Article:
Corden and Whitehall continued to get drunk and host Carr later pointed out that the pair had drunk a bottle of wine each. Afterwards Whitehall told his Twitter followers: ‘We got so drunk.’
Viewers took to Twitter and television forums to vent their dismay even as the programme was being broadcast.
Targets: The comics made crude jokes about gold medal sprinter Usain Bolt, left, and singer Susan Boyle, right
Bad taste: Comedian Jack Whitehall made rude comments about the Queen, left, and the recent illness of her husband Prince Philip, right
One wrote on the Digital Spy entertainment website: ‘Forgive me for not laughing at people being immature idiots. But how is that comedy? It’s just inane, immature stupidity. I haven’t laughed once.’
Another added: ‘Glad Jimmy is seeing the funny side of things – as I ain’t.’
A third wrote: ‘A lot of canned laughter overlaid over the (probably) barely laughing audience. It’s a chore watching this.’
As the programme approached its conclusion Corden and Whitehall made crass jokes about Mr Obama.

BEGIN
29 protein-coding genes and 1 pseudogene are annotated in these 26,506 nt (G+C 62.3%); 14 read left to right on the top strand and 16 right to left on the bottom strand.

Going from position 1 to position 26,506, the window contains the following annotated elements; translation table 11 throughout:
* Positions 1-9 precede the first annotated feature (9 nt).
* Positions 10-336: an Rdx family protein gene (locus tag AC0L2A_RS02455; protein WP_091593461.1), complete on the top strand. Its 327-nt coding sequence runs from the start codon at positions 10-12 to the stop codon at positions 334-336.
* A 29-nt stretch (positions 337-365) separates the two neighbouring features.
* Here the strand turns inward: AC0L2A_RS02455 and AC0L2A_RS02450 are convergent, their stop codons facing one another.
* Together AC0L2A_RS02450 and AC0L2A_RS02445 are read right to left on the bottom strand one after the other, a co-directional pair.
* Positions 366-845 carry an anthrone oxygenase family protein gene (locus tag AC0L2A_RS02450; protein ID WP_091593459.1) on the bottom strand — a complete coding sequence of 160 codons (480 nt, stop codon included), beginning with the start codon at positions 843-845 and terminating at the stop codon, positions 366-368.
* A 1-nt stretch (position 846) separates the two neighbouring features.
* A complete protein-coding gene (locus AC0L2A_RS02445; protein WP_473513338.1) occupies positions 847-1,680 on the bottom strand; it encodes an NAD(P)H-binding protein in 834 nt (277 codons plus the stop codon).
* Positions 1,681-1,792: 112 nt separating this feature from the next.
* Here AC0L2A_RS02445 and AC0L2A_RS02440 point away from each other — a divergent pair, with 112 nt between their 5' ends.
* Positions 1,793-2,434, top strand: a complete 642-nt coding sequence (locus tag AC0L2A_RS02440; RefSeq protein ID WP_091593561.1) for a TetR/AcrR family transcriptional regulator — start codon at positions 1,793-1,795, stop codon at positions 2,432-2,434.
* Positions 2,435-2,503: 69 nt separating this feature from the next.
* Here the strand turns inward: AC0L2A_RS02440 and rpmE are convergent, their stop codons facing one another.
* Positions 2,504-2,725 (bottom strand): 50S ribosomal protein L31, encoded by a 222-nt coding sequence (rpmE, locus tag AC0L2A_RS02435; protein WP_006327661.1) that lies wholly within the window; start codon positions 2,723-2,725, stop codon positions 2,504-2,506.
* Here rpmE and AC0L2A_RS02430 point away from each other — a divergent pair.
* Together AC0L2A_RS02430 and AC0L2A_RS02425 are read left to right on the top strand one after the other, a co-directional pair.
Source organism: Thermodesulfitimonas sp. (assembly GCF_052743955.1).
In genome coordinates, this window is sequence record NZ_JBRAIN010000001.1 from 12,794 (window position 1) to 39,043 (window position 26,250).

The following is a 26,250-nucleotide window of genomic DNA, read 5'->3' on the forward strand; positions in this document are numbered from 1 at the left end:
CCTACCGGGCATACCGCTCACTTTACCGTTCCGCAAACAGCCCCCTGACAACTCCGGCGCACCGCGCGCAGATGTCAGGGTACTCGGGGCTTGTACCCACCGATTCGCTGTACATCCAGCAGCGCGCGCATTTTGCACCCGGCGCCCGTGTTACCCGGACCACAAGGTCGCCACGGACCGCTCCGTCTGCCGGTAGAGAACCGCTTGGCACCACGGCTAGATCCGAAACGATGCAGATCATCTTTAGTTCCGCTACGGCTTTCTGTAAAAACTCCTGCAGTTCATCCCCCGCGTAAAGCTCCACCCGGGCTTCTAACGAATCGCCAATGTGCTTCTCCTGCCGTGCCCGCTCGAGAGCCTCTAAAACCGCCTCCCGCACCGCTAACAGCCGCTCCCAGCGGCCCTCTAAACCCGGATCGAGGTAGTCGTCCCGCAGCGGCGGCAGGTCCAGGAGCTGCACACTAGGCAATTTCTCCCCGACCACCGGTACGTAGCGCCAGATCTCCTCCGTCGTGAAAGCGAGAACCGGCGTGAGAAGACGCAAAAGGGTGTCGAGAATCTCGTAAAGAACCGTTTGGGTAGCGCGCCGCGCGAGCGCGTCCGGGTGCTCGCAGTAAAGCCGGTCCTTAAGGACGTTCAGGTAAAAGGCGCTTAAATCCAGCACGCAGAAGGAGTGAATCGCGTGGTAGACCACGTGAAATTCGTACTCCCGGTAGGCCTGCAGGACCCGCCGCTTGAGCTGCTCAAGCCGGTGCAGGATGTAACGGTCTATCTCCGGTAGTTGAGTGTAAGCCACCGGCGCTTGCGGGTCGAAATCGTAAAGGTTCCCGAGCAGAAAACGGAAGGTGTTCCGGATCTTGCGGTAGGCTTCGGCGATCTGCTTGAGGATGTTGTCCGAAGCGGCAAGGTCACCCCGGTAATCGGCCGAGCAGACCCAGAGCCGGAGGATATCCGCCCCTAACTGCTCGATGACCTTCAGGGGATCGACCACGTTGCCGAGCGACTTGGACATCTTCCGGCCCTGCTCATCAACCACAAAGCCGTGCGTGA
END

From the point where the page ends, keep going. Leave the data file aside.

Asked what the President did in the Oval Office when he was pretending to work, they responded by writing down: ‘Put a condom on and had a posh w***.’
Fellow guests sports presenter Gabby Logan, 39, and actor Richard Ayoade, 35, looked increasingly awkward as the jokes continued.
On Twitter, viewers were commenting on how drunk Whitehall and Corden were. And on the Mumsnet website one user wrote: ‘Jack and James were really annoying me with their drunken childishness. When Jonathan Ross seems like the most grown-up person there you know it’s time to edit them out.’
Ofcom had received five complaints by last night, but that number could quickly grow – in Sachsgate, an initial two complaints rose to nearly 45,000.